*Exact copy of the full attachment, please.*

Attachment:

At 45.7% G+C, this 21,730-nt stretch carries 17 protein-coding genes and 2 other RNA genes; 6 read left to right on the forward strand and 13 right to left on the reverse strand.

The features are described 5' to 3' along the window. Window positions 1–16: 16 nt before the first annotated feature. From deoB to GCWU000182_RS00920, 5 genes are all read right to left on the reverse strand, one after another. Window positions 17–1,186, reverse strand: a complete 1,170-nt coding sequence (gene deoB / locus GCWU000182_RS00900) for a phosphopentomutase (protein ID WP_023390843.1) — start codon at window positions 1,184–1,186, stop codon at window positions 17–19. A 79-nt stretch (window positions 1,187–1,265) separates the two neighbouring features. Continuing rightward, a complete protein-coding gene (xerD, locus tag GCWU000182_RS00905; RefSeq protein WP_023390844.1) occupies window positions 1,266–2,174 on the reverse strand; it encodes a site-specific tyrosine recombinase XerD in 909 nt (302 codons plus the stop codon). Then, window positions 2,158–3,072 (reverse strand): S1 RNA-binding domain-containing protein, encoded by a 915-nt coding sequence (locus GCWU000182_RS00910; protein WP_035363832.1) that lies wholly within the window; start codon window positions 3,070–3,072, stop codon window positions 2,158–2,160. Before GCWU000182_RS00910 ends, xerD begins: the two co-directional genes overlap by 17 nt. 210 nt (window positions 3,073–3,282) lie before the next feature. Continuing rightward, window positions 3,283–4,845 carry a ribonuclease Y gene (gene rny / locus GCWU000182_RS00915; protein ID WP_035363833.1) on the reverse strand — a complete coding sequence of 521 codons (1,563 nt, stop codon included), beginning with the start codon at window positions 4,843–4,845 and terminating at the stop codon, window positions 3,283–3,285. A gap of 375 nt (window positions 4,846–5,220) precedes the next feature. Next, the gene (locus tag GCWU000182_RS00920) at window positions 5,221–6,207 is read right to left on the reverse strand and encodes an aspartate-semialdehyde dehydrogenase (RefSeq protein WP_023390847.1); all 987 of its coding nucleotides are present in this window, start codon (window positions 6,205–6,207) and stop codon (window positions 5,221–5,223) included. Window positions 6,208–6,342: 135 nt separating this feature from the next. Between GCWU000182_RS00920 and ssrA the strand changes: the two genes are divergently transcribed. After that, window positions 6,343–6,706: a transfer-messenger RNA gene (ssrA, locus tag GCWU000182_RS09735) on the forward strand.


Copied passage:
At 45.7% G+C, this 21,730-nt stretch carries 17 protein-coding genes and 2 other RNA genes; 6 read left to right on the forward strand and 13 right to left on the reverse strand.

The features are described 5' to 3' along the window. Window positions 1–16: 16 nt before the first annotated feature. From deoB to GCWU000182_RS00920, 5 genes are all read right to left on the reverse strand, one after another. Window positions 17–1,186, reverse strand: a complete 1,170-nt coding sequence (gene deoB / locus GCWU000182_RS00900) for a phosphopentomutase (protein ID WP_023390843.1) — start codon at window positions 1,184–1,186, stop codon at window positions 17–19. A 79-nt stretch (window positions 1,187–1,265) separates the two neighbouring features. Continuing rightward, a complete protein-coding gene (xerD, locus tag GCWU000182_RS00905; RefSeq protein WP_023390844.1) occupies window positions 1,266–2,174 on the reverse strand; it encodes a site-specific tyrosine recombinase XerD in 909 nt (302 codons plus the stop codon). Then, window positions 2,158–3,072 (reverse strand): S1 RNA-binding domain-containing protein, encoded by a 915-nt coding sequence (locus GCWU000182_RS00910; protein WP_035363832.1) that lies wholly within the window; start codon window positions 3,070–3,072, stop codon window positions 2,158–2,160. Before GCWU000182_RS00910 ends, xerD begins: the two co-directional genes overlap by 17 nt. 210 nt (window positions 3,073–3,282) lie before the next feature. Continuing rightward, window positions 3,283–4,845 carry a ribonuclease Y gene (gene rny / locus GCWU000182_RS00915; protein ID WP_035363833.1) on the reverse strand — a complete coding sequence of 521 codons (1,563 nt, stop codon included), beginning with the start codon at window positions 4,843–4,845 and terminating at the stop codon, window positions 3,283–3,285. A gap of 375 nt (window positions 4,846–5,220) precedes the next feature. Next, the gene (locus tag GCWU000182_RS00920) at window positions 5,221–6,207 is read right to left on the reverse strand and encodes an aspartate-semialdehyde dehydrogenase (RefSeq protein WP_023390847.1); all 987 of its coding nucleotides are present in this window, start codon (window positions 6,205–6,207) and stop codon (window positions 5,221–5,223) included. Window positions 6,208–6,342: 135 nt separating this feature from the next. Between GCWU000182_RS00920 and ssrA the strand changes: the two genes are divergently transcribed. After that, window positions 6,343–6,706: a transfer-messenger RNA gene (ssrA, locus tag GCWU000182_RS09735) on the forward strand.